Given that you're already familiar with the TI-83, I suggest considering the TI-89 Titanium. In language and UI design it's a descendant, but it is “modernized” in a lot of ways and has many additional features.
Easy way to convert between hex, dec and bin bases, with a few button presses rather by than executing a custom program.
You can enter numbers like
0b1011, and print them with the
▸Dec operators, or set the default output format to any of the three bases.
Support for integers with different word sizes: byte, word, double word etc (8, 16, 32 bit).
Only 32-bit is available; you'd have to do bit masking yourself to simulate smaller sizes.
Support for bit shift, OR, AND, NOT and similar binary arithmetic.
shift(value, count) provides a 32-bit sign-extending shift.
not act bitwise on integers.
The ability to type out the whole calculation/equation on the display as done on Texas calculators. Not "one operand at a time" as in more classic/simplistic calculators.
Yep, it's a TI! Also, if I remember correctly, the TI-83 text entry defaults to overwrite mode — the TI-89 defaults to insert mode like modern text editors.
Trigonometry supported and easily accessible (like on the Texas ones). Radians + degrees.
Yes. Trig functions are on the main keyboard, radians and degrees are available as a mode setting, and you can also enter and read vectors in polar or rectangular form.
Must support engineering notation.
Yes. The TI-89 has a dedicated key for entering the exponent "E" (which is a distinct character from text/variable-name "E". There is also an "engineering" output option to always use exponents that are multiples of 3.
Some manner of graphic display (LCD, TFT etc). Resolution doesn't matter.
160 × 100 LCD, no backlight. You can plot functions and also draw arbitrary graphics from programs. The normal input/output view fits 5½ lines of text (at minimum height; divisions and matrices and such are taller), and you can scroll up easily to review and recall previous results.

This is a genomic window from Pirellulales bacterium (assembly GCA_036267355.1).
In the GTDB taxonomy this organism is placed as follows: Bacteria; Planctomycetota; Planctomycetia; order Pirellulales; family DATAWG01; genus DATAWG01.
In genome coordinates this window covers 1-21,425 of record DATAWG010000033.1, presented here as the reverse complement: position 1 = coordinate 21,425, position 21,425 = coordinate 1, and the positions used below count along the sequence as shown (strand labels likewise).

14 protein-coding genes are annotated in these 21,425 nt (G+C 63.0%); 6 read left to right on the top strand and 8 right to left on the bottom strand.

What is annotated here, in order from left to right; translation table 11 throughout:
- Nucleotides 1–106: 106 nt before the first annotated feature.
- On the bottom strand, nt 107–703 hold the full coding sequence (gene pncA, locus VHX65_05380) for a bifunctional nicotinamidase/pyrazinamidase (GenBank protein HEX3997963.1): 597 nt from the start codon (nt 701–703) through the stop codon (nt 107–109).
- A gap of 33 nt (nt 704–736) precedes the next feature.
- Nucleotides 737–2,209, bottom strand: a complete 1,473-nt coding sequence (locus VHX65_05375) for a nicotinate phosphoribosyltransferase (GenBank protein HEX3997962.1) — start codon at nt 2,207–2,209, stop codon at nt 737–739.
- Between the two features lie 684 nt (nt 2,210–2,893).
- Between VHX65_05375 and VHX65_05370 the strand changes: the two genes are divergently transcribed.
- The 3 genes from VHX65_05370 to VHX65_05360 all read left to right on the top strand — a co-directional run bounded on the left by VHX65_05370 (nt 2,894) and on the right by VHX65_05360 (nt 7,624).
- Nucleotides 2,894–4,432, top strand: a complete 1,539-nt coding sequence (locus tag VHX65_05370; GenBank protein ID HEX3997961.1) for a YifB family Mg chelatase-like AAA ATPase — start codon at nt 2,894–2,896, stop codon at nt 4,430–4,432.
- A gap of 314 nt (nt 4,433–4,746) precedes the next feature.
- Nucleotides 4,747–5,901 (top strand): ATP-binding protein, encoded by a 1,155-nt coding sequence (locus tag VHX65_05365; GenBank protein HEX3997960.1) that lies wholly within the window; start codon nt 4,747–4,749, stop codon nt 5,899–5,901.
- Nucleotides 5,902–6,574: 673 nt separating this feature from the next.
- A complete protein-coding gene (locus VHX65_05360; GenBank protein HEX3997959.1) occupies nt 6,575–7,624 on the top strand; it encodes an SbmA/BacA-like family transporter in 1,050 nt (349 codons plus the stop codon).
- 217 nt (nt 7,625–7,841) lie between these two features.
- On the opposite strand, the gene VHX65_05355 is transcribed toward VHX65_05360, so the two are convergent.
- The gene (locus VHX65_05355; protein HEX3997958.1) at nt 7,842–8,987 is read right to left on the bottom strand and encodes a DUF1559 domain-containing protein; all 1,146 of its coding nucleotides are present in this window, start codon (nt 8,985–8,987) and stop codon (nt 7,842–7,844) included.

Actual buttons. (If I liked typing on touch screens, I'd use the app on my phone instead.)
Features/differences you didn't ask for but are noteworthy compared to the TI-83:
- You can have arbitrary, multi-character variable names.
- You can perform symbolic operations, including solving, factoring, expansion, differentiation, and integration.
- Instead of built-in function names being special symbols, you can just type their name on the keyboard. (There's still a list you can review and pick from, and a help function showing the expected parameter list.)
Tip: First thing to do is to go into the settings and turn off "Apps Desktop", so you always start at the "Home" regular calculator input mode.
The TI-89 Titanium is still in current production and can also be found cheaply on the used market (presumably from ex-students).
I hear that the TI-92 / Voyage 200 has the same operating system but adds a QWERTY keyboard, which may be of interest for quickly typing operator names. However, there is no model of this line in current production, and I am not familiar with the functionality of the newer TI-Nspire line.